You also need to remember that canaries are extremely sensitive to
chemical pesticides and fertilizers. Because of this fact I try to
ensure that anything fed my birds is, if at all possible, organically
grown, or at least very thoroughly washed!
Most canaries are unabashed and utter pigs about eating anything green.
This means that chopped greens are useful for mixing with new or
unusually colored vegetables. When first served grated carrots,
beets, or turnip, my birds would not touch them, but when I began
serving them mixed with chopped greens the birds soon got used
to them. Now it is more common to see them picking the grated
veggies out of the mix to eat first!
Canaries love to play! Simple toys such as hanging chains with beads
to slide about are greatly appreciated, as is any toy with interesting
things to poke at or tug on. One favorite must be the simplest of
all - two or three pieces of natural fiber kitchen twine cut four or
five inches long and tied about a cage wire two or three inches
over a perch, with the ends hanging loose inside the cage. Most
canaries will spend quite a lot of time preening and tugging on the
It is my opinion that a canary should always have at least one swing.
The movement mimics that of the lighter branches at the top of a tree,
and they seem to find it relaxing. They also seem to like the fact
that swings must be hung from the roof of the cage. This gives
them a high perch from which to oversee household activities.
One toy, commonly given to hookbills from small to large which
should never be given to a canary is a mirror. For some reason so far
unfathomable to humankind, a mirror is apparently utterly irresistable
to a canary, and many will spend all their time in front of it, forgetting
to eat, drink, or move about. Nobody I have ever met has been
able to give me a reasonable explanation as to why this can happen,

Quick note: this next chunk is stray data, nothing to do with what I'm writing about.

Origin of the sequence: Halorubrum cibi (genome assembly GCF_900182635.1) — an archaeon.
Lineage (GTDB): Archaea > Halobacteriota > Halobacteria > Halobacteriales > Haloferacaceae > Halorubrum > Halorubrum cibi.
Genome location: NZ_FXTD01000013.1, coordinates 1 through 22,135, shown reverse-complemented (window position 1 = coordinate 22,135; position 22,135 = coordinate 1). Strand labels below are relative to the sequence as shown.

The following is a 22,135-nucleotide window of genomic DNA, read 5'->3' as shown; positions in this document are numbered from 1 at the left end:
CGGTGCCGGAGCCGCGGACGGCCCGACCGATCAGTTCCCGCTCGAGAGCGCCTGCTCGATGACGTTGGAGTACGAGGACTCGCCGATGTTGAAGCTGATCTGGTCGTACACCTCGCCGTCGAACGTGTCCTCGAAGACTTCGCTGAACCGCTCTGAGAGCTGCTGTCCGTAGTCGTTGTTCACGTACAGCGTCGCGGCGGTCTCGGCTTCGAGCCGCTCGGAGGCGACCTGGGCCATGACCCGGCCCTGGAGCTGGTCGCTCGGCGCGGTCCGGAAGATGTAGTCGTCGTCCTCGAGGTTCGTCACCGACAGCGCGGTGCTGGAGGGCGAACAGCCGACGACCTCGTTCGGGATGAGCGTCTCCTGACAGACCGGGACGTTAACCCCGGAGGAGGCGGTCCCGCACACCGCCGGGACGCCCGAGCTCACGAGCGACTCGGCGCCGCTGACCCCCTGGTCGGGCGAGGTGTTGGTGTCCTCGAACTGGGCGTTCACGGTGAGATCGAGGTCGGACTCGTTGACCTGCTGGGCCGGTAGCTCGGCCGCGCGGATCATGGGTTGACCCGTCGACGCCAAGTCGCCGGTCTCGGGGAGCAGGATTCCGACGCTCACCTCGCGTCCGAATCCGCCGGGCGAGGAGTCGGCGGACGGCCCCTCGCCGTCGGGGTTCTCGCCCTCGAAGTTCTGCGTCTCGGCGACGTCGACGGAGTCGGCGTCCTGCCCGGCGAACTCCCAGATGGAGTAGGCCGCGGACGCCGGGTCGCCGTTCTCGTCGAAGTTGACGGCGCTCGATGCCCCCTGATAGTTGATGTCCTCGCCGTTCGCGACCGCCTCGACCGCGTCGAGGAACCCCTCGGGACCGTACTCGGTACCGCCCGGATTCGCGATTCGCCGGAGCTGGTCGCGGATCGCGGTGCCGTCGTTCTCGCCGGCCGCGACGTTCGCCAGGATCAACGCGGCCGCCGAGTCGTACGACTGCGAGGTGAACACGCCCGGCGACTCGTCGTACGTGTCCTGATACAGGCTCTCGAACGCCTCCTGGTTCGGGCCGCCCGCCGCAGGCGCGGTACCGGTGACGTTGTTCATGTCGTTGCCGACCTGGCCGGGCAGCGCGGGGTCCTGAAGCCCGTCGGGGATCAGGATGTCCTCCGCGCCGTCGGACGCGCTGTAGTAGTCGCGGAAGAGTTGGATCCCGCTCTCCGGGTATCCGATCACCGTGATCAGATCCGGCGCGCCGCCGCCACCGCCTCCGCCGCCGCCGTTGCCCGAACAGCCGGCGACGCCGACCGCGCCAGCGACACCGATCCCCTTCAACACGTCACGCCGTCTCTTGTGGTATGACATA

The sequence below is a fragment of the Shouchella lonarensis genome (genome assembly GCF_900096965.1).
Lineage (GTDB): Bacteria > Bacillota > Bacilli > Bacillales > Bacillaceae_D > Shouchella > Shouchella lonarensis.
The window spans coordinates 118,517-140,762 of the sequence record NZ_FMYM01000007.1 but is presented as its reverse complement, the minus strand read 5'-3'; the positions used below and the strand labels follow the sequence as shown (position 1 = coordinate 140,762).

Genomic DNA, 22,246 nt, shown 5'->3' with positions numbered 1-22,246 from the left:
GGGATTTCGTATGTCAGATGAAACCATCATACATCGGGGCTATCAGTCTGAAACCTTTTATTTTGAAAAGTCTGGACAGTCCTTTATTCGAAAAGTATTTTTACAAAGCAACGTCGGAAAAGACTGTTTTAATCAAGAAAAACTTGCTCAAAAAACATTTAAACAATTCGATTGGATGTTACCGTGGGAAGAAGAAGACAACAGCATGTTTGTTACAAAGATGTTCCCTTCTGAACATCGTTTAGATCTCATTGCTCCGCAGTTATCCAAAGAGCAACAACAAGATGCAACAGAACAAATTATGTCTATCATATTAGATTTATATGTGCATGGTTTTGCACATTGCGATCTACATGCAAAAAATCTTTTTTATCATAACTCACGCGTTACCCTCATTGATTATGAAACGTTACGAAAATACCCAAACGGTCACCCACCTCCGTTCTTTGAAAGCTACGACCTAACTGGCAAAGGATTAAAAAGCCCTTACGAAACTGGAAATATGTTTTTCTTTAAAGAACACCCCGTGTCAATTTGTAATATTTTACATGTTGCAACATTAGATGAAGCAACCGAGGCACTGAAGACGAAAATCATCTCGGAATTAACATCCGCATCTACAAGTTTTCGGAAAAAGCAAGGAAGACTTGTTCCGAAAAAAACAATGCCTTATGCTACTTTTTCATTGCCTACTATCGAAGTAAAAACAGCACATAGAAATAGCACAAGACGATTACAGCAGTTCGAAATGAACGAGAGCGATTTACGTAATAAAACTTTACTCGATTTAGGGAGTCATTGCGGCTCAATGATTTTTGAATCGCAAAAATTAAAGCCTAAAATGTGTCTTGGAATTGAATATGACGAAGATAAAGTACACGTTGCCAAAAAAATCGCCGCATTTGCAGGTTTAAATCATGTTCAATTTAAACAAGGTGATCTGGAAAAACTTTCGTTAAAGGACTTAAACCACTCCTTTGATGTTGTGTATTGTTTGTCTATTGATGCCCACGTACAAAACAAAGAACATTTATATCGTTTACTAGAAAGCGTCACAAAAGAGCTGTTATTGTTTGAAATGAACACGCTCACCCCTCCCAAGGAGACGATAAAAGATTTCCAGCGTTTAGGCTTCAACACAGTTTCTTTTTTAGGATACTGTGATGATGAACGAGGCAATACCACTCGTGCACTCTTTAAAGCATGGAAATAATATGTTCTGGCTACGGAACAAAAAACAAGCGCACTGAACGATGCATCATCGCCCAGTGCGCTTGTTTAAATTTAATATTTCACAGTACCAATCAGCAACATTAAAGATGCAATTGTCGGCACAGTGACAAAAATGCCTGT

but yet many canary owners have verified this odd fact.
The Leg You Stand
Perches are another way to offer variety in a canaryís environment.
There are many safe kinds to choose from, from the many non-toxic
species that can give you natural branches to the huge variety of all
shapes and sizes available in the pet stores. I like to keep a larger
amount than I am actually using on hand, so that a soiled perch may
easily be replaced with a fresh one.
Plastic tree branches are easy to wash and offer as much variety of
footing as the real thing. This is very important for the overall health
of the foot. Perches which offer a variety of grips allow the foot to
exercise and stretch naturally. Make sure that the surfaces do not
get too smooth and slippery - an occasional roughing up with coarse
sandpaper will ensure a good non-slip grip.
Real tree branches are nice to have, if you care to go out and collect
them, but a few precautions must be observed. You must be
absolutely certain that the tree is of a non-toxic species. It should
be at least a hundred feet or more away from a road, further if
there is a busy highway nearby.
Some of my favorites are apple, mountain ash, alder, aspen, and
willow. Curly hazelnut or willow is fun for the birds too! I remove
all the leaves and scrub the branches thoroughly with a stiff brush and
plenty of soap and water before they ever enter the house. Then they
are given a long soak in the bathtub, in a mixture of cold water with
about 5 percent bleach added. Using cold water means you and
your birds can avoid inhaling the dangerous fumes that would be
spread through the house if you used hot water - these fumes are
not good for either you or your birds!
After a long soak I drain the tub and rinse the branches several times
with cold water before a final rinse of scalding hot water to remove